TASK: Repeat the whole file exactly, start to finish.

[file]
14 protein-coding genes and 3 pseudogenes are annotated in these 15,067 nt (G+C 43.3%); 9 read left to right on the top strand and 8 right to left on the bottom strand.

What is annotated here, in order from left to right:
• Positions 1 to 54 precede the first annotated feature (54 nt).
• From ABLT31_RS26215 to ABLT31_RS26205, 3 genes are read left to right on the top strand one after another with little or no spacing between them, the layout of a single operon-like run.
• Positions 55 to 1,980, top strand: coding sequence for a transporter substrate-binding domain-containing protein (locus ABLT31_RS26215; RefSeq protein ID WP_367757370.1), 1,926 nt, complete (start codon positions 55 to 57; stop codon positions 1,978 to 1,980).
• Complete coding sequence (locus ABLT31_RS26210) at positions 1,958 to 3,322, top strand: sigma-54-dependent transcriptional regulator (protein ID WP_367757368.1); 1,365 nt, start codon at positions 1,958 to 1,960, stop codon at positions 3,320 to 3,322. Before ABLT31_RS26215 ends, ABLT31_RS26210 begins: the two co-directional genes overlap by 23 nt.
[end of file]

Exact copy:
14 protein-coding genes and 3 pseudogenes are annotated in these 15,067 nt (G+C 43.3%); 9 read left to right on the top strand and 8 right to left on the bottom strand.

What is annotated here, in order from left to right:
• Positions 1 to 54 precede the first annotated feature (54 nt).
• From ABLT31_RS26215 to ABLT31_RS26205, 3 genes are read left to right on the top strand one after another with little or no spacing between them, the layout of a single operon-like run.
• Positions 55 to 1,980, top strand: coding sequence for a transporter substrate-binding domain-containing protein (locus ABLT31_RS26215; RefSeq protein ID WP_367757370.1), 1,926 nt, complete (start codon positions 55 to 57; stop codon positions 1,978 to 1,980).
• Complete coding sequence (locus ABLT31_RS26210) at positions 1,958 to 3,322, top strand: sigma-54-dependent transcriptional regulator (protein ID WP_367757368.1); 1,365 nt, start codon at positions 1,958 to 1,960, stop codon at positions 3,320 to 3,322. Before ABLT31_RS26215 ends, ABLT31_RS26210 begins: the two co-directional genes overlap by 23 nt.